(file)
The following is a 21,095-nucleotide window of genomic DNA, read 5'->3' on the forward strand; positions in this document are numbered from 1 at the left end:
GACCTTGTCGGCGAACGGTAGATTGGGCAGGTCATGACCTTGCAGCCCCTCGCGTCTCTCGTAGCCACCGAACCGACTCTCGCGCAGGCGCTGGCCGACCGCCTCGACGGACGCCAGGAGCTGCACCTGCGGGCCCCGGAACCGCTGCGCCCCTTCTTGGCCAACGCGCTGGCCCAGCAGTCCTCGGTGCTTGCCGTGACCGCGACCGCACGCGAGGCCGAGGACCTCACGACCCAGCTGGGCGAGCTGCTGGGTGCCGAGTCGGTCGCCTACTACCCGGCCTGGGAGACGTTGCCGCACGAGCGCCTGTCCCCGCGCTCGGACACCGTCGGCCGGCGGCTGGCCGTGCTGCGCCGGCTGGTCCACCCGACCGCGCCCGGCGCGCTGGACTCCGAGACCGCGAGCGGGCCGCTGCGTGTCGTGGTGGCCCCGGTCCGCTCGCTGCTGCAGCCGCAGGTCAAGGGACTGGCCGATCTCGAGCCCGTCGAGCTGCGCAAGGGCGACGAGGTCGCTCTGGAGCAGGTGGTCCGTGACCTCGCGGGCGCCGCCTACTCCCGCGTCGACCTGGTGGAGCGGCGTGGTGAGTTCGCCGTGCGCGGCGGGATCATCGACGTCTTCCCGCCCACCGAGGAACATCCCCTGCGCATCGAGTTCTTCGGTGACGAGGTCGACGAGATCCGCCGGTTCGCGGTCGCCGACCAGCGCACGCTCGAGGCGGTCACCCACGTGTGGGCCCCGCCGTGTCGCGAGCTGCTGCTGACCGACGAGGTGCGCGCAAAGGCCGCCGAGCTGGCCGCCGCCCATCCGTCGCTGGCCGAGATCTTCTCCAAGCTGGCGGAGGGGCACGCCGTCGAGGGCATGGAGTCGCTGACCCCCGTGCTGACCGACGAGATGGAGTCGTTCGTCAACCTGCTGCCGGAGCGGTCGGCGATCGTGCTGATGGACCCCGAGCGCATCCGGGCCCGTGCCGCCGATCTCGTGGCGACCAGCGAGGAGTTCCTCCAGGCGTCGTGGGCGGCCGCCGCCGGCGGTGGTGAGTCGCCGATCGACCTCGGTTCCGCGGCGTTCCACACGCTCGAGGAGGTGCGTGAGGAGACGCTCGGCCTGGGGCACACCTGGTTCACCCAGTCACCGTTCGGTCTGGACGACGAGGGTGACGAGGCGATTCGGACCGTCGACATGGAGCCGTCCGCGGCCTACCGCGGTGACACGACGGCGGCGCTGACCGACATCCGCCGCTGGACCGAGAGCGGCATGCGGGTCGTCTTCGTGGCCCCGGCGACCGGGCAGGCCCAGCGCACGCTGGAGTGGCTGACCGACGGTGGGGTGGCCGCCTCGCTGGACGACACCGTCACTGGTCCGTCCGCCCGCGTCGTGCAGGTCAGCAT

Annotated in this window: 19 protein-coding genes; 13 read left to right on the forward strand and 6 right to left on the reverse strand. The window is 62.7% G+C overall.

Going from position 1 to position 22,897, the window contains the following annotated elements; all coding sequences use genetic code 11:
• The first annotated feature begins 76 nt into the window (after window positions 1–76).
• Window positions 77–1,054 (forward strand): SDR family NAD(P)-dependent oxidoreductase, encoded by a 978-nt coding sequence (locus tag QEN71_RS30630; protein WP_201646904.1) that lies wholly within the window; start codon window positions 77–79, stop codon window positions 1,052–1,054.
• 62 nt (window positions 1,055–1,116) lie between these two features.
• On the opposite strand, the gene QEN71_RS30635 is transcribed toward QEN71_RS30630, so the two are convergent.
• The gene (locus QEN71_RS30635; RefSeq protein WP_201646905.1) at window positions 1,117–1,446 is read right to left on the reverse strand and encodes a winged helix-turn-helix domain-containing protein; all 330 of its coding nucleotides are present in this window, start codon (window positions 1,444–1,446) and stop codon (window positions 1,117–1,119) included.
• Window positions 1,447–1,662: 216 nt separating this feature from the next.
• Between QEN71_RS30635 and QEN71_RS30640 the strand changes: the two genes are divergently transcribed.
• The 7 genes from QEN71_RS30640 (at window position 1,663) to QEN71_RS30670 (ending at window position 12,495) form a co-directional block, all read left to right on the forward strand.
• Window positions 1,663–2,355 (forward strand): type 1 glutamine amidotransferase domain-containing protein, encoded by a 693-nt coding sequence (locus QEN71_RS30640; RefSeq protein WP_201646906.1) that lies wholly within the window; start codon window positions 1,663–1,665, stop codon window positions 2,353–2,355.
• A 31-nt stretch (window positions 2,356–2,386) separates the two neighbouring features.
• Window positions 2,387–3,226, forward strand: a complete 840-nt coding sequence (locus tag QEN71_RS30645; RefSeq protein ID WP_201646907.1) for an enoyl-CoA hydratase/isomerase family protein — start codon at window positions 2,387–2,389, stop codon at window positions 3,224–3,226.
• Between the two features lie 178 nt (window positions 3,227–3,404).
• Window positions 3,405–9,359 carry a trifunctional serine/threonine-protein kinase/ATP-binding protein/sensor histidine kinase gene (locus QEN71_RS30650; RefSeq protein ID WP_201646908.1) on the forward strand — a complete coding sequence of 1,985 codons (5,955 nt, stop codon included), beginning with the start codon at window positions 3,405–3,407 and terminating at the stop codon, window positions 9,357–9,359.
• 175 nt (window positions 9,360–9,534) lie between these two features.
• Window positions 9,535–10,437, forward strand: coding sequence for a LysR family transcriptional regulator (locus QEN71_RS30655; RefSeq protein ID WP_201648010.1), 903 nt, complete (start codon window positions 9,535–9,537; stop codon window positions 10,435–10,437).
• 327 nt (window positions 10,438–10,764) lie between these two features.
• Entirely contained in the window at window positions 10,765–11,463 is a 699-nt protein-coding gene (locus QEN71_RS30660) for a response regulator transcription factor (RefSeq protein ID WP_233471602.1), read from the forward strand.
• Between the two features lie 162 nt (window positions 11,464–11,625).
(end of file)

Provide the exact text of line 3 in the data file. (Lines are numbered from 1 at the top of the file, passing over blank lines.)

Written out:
Annotated in this window: 19 protein-coding genes; 13 read left to right on the forward strand and 6 right to left on the reverse strand. The window is 62.7% G+C overall.